WASHINGTON, D.C. — It’s not often that espionage, international intrigue and suggestions of treason intrude in agriculture policy discussions, but Michael Conaway has one leg in each sphere.
And he says the espionage won’t disrupt or delay all-important farmer concerns.
“My new responsibilities with respect to the Russia investigation will not slow us down on the farm bill,” Conaway, chair of the House of Representatives agriculture committee, told a North American Agricultural Journalists meeting April 25.
Conaway recently became the head of the House intelligence committee’s investigation into possible Russian interference with the 2016 U.S. election and suggestions that some members of President Donald Trump’s campaign might have had inappropriate contacts with the Russians.
That provides him with an extremely busy schedule in coming months because the exhausting process of forming the next farm bill will be occurring as his Russian investigation is proceeding.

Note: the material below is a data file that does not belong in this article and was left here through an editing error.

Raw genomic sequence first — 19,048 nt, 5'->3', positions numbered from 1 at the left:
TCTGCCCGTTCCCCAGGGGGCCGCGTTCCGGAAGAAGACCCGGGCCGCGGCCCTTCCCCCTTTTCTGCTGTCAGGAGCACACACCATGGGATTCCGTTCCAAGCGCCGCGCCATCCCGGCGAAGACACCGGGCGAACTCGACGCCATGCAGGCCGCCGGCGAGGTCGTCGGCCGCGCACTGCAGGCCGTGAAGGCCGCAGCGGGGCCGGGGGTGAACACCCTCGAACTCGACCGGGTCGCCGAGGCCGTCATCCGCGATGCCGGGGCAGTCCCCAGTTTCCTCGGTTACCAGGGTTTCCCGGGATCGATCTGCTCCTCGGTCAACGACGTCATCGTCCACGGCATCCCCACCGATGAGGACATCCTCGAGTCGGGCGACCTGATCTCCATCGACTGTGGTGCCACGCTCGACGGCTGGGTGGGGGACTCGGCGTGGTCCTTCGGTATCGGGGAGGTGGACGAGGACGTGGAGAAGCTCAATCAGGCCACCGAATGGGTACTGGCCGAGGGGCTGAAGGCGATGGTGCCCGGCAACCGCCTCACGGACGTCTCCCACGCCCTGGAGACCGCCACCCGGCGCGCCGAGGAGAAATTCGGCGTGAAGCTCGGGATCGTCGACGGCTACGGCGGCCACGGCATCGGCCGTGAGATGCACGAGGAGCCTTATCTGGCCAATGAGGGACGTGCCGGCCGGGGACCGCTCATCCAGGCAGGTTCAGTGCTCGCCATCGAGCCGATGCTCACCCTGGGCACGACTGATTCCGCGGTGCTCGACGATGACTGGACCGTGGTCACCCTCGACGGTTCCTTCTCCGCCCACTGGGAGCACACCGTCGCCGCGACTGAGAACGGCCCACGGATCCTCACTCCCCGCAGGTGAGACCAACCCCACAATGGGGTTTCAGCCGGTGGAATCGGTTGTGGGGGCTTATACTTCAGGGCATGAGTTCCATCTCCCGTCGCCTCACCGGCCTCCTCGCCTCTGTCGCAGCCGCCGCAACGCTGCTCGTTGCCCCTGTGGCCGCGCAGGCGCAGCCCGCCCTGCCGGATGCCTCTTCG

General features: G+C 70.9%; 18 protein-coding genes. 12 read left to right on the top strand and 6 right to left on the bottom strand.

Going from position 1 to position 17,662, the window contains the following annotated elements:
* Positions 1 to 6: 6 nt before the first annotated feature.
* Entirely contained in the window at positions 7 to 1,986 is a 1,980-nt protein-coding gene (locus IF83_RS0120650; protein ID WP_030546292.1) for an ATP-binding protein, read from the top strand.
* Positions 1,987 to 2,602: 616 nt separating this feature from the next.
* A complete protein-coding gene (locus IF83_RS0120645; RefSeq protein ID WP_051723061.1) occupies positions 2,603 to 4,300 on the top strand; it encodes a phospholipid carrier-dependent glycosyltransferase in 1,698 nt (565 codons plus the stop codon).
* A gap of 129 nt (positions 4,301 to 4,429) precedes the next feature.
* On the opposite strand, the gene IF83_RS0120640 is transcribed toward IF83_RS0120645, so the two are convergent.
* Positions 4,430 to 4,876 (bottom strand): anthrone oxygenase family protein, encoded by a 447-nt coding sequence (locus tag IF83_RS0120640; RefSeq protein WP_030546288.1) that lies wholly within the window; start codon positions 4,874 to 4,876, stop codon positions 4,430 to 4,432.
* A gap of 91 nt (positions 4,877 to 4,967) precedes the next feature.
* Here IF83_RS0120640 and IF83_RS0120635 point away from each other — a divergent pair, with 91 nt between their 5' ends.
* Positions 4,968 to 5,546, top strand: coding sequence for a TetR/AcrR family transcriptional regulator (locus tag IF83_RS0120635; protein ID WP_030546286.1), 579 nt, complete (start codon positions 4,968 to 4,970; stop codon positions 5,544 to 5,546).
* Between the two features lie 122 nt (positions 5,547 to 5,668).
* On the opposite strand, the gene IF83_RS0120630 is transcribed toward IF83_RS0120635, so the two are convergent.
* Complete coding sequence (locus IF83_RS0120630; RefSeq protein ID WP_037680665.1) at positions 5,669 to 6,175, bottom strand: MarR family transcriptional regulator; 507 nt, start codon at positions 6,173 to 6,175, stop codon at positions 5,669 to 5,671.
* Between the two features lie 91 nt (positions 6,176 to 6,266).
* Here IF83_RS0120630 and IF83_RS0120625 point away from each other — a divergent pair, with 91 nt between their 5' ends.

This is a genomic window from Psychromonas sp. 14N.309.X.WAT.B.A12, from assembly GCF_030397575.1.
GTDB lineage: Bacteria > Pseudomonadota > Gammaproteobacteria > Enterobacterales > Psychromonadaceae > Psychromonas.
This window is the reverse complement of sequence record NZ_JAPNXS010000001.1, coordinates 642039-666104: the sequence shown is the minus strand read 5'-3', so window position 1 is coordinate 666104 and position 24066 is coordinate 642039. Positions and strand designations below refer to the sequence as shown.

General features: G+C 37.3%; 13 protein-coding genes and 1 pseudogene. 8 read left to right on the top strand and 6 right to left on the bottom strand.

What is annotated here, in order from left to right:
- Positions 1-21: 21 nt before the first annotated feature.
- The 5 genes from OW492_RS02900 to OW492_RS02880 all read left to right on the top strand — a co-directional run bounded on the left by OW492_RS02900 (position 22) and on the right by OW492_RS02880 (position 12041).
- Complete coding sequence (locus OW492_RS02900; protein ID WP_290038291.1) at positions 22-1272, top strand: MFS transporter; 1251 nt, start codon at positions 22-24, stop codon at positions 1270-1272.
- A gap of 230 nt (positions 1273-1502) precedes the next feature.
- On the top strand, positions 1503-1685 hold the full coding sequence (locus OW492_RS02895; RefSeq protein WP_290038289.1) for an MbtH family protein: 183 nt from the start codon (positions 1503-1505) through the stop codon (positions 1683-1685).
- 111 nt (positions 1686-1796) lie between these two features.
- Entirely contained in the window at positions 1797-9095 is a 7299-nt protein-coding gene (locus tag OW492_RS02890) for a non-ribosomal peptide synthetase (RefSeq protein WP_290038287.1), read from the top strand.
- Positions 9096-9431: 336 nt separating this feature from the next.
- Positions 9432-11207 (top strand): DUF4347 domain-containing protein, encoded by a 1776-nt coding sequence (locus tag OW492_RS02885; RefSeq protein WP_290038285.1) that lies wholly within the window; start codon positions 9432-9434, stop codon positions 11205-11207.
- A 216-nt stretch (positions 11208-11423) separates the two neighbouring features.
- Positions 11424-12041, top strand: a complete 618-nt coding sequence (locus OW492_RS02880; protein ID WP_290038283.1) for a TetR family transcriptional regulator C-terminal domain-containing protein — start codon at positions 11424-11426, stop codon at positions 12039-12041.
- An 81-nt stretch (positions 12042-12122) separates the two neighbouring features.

However, he said good staff and prosecutors on the Russia inquiry will keep that process running well, while he has been knee deep in ag committee work for years. Conaway said he was once on four committees at once, so he knows how to balance.
Legislative efficiency and collegiality will be required for a new farm bill to be in place by October 2018, when the current bill expires, because it is an enormous piece of legislation controlling hundreds of billions of dollars in spending for both agriculture and food stamps.
Farm bills have been stymied at times by ideological and partisan divisions, but it is also often the home of some of the most successful compromises and cross-party co-operation in the U.S. Congress.
That was a point pushed by both Senate agriculture committee chair Pat Roberts and minority leader Debbie Stabenow in comments to NAAJ.
“We had a strong bipartisan coalition last time, and I expect the same thing,” said Stabenow.
“I know that members on both sides of the aisle want to get it done and that we’ll be very serious about getting it done.”
Roberts said there is much partisan rancour in Congress right now, but agriculture tends to be more collegial.